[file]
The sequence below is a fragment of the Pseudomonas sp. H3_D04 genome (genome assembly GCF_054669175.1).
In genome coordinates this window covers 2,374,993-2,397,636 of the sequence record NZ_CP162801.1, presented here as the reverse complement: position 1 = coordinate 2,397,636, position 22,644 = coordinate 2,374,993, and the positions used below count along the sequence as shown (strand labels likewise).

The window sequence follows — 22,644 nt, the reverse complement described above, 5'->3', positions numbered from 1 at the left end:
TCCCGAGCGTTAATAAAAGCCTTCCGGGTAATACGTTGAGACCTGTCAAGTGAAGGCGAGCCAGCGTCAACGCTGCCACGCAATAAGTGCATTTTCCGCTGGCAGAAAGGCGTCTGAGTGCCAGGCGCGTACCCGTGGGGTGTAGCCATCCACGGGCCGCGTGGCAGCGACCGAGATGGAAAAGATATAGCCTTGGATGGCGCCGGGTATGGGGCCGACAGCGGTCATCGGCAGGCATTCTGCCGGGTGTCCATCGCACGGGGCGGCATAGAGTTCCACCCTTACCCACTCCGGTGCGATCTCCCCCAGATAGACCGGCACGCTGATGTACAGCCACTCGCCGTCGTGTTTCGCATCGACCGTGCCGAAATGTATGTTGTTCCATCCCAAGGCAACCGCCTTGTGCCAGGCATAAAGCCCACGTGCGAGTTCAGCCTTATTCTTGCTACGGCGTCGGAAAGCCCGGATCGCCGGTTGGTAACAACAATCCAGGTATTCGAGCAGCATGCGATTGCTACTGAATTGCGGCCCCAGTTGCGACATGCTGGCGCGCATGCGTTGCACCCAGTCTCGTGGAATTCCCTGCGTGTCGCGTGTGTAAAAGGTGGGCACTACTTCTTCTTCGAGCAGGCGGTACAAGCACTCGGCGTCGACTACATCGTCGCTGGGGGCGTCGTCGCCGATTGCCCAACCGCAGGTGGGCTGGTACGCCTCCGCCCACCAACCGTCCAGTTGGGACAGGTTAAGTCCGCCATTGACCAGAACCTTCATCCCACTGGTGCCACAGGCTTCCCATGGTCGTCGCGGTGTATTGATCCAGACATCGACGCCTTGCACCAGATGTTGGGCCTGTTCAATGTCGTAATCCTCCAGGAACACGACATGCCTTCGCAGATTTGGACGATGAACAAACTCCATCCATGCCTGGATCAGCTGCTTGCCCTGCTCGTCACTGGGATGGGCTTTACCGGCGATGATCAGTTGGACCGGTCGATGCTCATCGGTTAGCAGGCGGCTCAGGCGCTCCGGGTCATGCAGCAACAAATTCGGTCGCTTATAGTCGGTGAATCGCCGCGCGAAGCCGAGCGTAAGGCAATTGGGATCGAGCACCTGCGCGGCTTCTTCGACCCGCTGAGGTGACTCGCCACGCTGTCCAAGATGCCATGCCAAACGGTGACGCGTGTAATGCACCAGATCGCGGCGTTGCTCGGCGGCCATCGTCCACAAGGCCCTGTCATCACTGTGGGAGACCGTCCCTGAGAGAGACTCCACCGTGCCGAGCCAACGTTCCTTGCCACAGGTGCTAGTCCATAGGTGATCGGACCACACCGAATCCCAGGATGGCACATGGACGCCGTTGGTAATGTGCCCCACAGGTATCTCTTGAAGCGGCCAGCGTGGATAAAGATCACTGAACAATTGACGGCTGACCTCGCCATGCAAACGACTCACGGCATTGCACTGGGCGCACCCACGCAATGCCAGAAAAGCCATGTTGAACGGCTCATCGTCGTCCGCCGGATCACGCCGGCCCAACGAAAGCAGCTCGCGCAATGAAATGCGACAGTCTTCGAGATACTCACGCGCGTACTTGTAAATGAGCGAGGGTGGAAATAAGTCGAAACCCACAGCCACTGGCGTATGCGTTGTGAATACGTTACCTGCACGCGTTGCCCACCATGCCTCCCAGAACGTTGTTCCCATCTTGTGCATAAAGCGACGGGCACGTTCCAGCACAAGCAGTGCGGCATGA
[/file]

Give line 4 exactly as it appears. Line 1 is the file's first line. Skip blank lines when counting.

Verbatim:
TCCCGAGCGTTAATAAAAGCCTTCCGGGTAATACGTTGAGACCTGTCAAGTGAAGGCGAGCCAGCGTCAACGCTGCCACGCAATAAGTGCATTTTCCGCTGGCAGAAAGGCGTCTGAGTGCCAGGCGCGTACCCGTGGGGTGTAGCCATCCACGGGCCGCGTGGCAGCGACCGAGATGGAAAAGATATAGCCTTGGATGGCGCCGGGTATGGGGCCGACAGCGGTCATCGGCAGGCATTCTGCCGGGTGTCCATCGCACGGGGCGGCATAGAGTTCCACCCTTACCCACTCCGGTGCGATCTCCCCCAGATAGACCGGCACGCTGATGTACAGCCACTCGCCGTCGTGTTTCGCATCGACCGTGCCGAAATGTATGTTGTTCCATCCCAAGGCAACCGCCTTGTGCCAGGCATAAAGCCCACGTGCGAGTTCAGCCTTATTCTTGCTACGGCGTCGGAAAGCCCGGATCGCCGGTTGGTAACAACAATCCAGGTATTCGAGCAGCATGCGATTGCTACTGAATTGCGGCCCCAGTTGCGACATGCTGGCGCGCATGCGTTGCACCCAGTCTCGTGGAATTCCCTGCGTGTCGCGTGTGTAAAAGGTGGGCACTACTTCTTCTTCGAGCAGGCGGTACAAGCACTCGGCGTCGACTACATCGTCGCTGGGGGCGTCGTCGCCGATTGCCCAACCGCAGGTGGGCTGGTACGCCTCCGCCCACCAACCGTCCAGTTGGGACAGGTTAAGTCCGCCATTGACCAGAACCTTCATCCCACTGGTGCCACAGGCTTCCCATGGTCGTCGCGGTGTATTGATCCAGACATCGACGCCTTGCACCAGATGTTGGGCCTGTTCAATGTCGTAATCCTCCAGGAACACGACATGCCTTCGCAGATTTGGACGATGAACAAACTCCATCCATGCCTGGATCAGCTGCTTGCCCTGCTCGTCACTGGGATGGGCTTTACCGGCGATGATCAGTTGGACCGGTCGATGCTCATCGGTTAGCAGGCGGCTCAGGCGCTCCGGGTCATGCAGCAACAAATTCGGTCGCTTATAGTCGGTGAATCGCCGCGCGAAGCCGAGCGTAAGGCAATTGGGATCGAGCACCTGCGCGGCTTCTTCGACCCGCTGAGGTGACTCGCCACGCTGTCCAAGATGCCATGCCAAACGGTGACGCGTGTAATGCACCAGATCGCGGCGTTGCTCGGCGGCCATCGTCCACAAGGCCCTGTCATCACTGTGGGAGACCGTCCCTGAGAGAGACTCCACCGTGCCGAGCCAACGTTCCTTGCCACAGGTGCTAGTCCATAGGTGATCGGACCACACCGAATCCCAGGATGGCACATGGACGCCGTTGGTAATGTGCCCCACAGGTATCTCTTGAAGCGGCCAGCGTGGATAAAGATCACTGAACAATTGACGGCTGACCTCGCCATGCAAACGACTCACGGCATTGCACTGGGCGCACCCACGCAATGCCAGAAAAGCCATGTTGAACGGCTCATCGTCGTCCGCCGGATCACGCCGGCCCAACGAAAGCAGCTCGCGCAATGAAATGCGACAGTCTTCGAGATACTCACGCGCGTACTTGTAAATGAGCGAGGGTGGAAATAAGTCGAAACCCACAGCCACTGGCGTATGCGTTGTGAATACGTTACCTGCACGCGTTGCCCACCATGCCTCCCAGAACGTTGTTCCCATCTTGTGCATAAAGCGACGGGCACGTTCCAGCACAAGCAGTGCGGCATGA